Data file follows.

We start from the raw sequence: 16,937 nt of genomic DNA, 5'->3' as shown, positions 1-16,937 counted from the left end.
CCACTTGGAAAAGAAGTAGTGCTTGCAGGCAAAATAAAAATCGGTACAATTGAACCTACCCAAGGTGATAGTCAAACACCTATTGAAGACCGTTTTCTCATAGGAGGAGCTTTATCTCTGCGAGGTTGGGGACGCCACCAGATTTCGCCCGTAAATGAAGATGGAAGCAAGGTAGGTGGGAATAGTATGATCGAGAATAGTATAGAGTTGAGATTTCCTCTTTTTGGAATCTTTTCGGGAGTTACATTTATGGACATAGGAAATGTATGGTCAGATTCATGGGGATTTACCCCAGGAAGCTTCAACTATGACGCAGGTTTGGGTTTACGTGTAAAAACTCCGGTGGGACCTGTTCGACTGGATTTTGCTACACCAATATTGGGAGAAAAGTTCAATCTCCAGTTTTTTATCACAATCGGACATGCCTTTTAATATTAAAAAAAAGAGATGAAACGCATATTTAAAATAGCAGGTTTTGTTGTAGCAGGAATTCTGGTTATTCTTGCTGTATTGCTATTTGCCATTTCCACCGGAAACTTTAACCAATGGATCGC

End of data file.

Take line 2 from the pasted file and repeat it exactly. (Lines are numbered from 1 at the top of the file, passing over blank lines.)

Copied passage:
CCACTTGGAAAAGAAGTAGTGCTTGCAGGCAAAATAAAAATCGGTACAATTGAACCTACCCAAGGTGATAGTCAAACACCTATTGAAGACCGTTTTCTCATAGGAGGAGCTTTATCTCTGCGAGGTTGGGGACGCCACCAGATTTCGCCCGTAAATGAAGATGGAAGCAAGGTAGGTGGGAATAGTATGATCGAGAATAGTATAGAGTTGAGATTTCCTCTTTTTGGAATCTTTTCGGGAGTTACATTTATGGACATAGGAAATGTATGGTCAGATTCATGGGGATTTACCCCAGGAAGCTTCAACTATGACGCAGGTTTGGGTTTACGTGTAAAAACTCCGGTGGGACCTGTTCGACTGGATTTTGCTACACCAATATTGGGAGAAAAGTTCAATCTCCAGTTTTTTATCACAATCGGACATGCCTTTTAATATTAAAAAAAAGAGATGAAACGCATATTTAAAATAGCAGGTTTTGTTGTAGCAGGAATTCTGGTTATTCTTGCTGTATTGCTATTTGCCATTTCCACCGGAAACTTTAACCAATGGATCGC